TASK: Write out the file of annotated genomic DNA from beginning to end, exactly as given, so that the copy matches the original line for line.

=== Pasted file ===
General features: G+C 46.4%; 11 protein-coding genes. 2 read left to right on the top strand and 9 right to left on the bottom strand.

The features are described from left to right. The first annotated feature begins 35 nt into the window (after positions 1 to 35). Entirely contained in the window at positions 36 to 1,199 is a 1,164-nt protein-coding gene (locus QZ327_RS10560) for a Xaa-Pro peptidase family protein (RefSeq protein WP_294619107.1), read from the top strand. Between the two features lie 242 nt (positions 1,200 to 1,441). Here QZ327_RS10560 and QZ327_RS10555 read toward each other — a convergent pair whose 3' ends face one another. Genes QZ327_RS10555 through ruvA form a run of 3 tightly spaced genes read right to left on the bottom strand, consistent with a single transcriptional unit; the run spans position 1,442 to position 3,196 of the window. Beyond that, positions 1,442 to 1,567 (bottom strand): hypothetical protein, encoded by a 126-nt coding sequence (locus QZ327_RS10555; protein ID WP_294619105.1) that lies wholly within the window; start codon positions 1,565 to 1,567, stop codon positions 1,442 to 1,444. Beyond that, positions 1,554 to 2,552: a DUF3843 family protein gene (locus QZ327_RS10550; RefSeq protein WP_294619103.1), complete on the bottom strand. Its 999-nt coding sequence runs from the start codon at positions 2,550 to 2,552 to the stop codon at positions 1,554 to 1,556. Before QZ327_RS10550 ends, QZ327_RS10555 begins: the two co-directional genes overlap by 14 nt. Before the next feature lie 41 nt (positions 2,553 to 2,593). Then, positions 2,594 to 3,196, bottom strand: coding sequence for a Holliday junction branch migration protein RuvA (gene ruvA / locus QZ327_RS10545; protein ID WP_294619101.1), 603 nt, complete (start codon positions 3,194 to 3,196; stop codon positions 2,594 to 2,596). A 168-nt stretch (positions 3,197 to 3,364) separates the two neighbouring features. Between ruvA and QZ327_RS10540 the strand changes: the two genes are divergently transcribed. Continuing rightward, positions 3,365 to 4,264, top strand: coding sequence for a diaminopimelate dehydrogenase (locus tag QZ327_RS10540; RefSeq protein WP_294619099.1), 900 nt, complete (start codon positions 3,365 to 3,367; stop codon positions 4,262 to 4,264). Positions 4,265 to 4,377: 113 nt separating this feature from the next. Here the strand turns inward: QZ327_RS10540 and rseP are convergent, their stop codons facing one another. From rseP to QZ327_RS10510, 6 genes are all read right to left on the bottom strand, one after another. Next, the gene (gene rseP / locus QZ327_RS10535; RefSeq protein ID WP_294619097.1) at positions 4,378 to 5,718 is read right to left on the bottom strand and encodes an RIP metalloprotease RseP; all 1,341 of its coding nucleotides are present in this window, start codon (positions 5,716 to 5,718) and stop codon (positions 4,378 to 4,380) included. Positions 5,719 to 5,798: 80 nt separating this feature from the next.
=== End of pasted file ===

General features: G+C 46.4%; 11 protein-coding genes. 2 read left to right on the top strand and 9 right to left on the bottom strand.

The features are described from left to right. The first annotated feature begins 35 nt into the window (after positions 1 to 35). Entirely contained in the window at positions 36 to 1,199 is a 1,164-nt protein-coding gene (locus QZ327_RS10560) for a Xaa-Pro peptidase family protein (RefSeq protein WP_294619107.1), read from the top strand. Between the two features lie 242 nt (positions 1,200 to 1,441). Here QZ327_RS10560 and QZ327_RS10555 read toward each other — a convergent pair whose 3' ends face one another. Genes QZ327_RS10555 through ruvA form a run of 3 tightly spaced genes read right to left on the bottom strand, consistent with a single transcriptional unit; the run spans position 1,442 to position 3,196 of the window. Beyond that, positions 1,442 to 1,567 (bottom strand): hypothetical protein, encoded by a 126-nt coding sequence (locus QZ327_RS10555; protein ID WP_294619105.1) that lies wholly within the window; start codon positions 1,565 to 1,567, stop codon positions 1,442 to 1,444. Beyond that, positions 1,554 to 2,552: a DUF3843 family protein gene (locus QZ327_RS10550; RefSeq protein WP_294619103.1), complete on the bottom strand. Its 999-nt coding sequence runs from the start codon at positions 2,550 to 2,552 to the stop codon at positions 1,554 to 1,556. Before QZ327_RS10550 ends, QZ327_RS10555 begins: the two co-directional genes overlap by 14 nt. Before the next feature lie 41 nt (positions 2,553 to 2,593). Then, positions 2,594 to 3,196, bottom strand: coding sequence for a Holliday junction branch migration protein RuvA (gene ruvA / locus QZ327_RS10545; protein ID WP_294619101.1), 603 nt, complete (start codon positions 3,194 to 3,196; stop codon positions 2,594 to 2,596). A 168-nt stretch (positions 3,197 to 3,364) separates the two neighbouring features. Between ruvA and QZ327_RS10540 the strand changes: the two genes are divergently transcribed. Continuing rightward, positions 3,365 to 4,264, top strand: coding sequence for a diaminopimelate dehydrogenase (locus tag QZ327_RS10540; RefSeq protein WP_294619099.1), 900 nt, complete (start codon positions 3,365 to 3,367; stop codon positions 4,262 to 4,264). Positions 4,265 to 4,377: 113 nt separating this feature from the next. Here the strand turns inward: QZ327_RS10540 and rseP are convergent, their stop codons facing one another. From rseP to QZ327_RS10510, 6 genes are all read right to left on the bottom strand, one after another. Next, the gene (gene rseP / locus QZ327_RS10535; RefSeq protein ID WP_294619097.1) at positions 4,378 to 5,718 is read right to left on the bottom strand and encodes an RIP metalloprotease RseP; all 1,341 of its coding nucleotides are present in this window, start codon (positions 5,716 to 5,718) and stop codon (positions 4,378 to 4,380) included. Positions 5,719 to 5,798: 80 nt separating this feature from the next.